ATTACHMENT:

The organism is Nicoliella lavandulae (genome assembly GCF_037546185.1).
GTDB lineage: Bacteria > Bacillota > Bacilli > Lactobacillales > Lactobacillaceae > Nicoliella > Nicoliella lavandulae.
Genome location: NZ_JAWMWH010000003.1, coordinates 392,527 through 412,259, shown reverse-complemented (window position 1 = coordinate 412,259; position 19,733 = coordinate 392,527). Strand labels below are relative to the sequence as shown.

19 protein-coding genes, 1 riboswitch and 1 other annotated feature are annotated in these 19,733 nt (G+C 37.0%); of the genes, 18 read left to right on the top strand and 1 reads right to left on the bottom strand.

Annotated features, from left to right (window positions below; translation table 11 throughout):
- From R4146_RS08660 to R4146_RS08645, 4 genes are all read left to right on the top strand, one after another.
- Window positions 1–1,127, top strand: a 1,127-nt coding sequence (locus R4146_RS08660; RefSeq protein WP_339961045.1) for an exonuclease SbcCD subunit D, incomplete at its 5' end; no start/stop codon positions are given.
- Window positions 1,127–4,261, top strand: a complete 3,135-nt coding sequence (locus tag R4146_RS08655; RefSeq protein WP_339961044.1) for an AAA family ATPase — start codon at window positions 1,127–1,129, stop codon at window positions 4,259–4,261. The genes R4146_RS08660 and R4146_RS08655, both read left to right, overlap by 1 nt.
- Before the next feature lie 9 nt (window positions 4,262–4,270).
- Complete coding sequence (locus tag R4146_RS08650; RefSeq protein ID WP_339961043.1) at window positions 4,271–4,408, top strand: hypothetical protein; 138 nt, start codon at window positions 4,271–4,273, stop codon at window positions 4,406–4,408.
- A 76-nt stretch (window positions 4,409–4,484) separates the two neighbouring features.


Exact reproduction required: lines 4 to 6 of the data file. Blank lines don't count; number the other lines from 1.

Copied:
19 protein-coding genes, 1 riboswitch and 1 other annotated feature are annotated in these 19,733 nt (G+C 37.0%); of the genes, 18 read left to right on the top strand and 1 reads right to left on the bottom strand.

Annotated features, from left to right (window positions below; translation table 11 throughout):
- From R4146_RS08660 to R4146_RS08645, 4 genes are all read left to right on the top strand, one after another.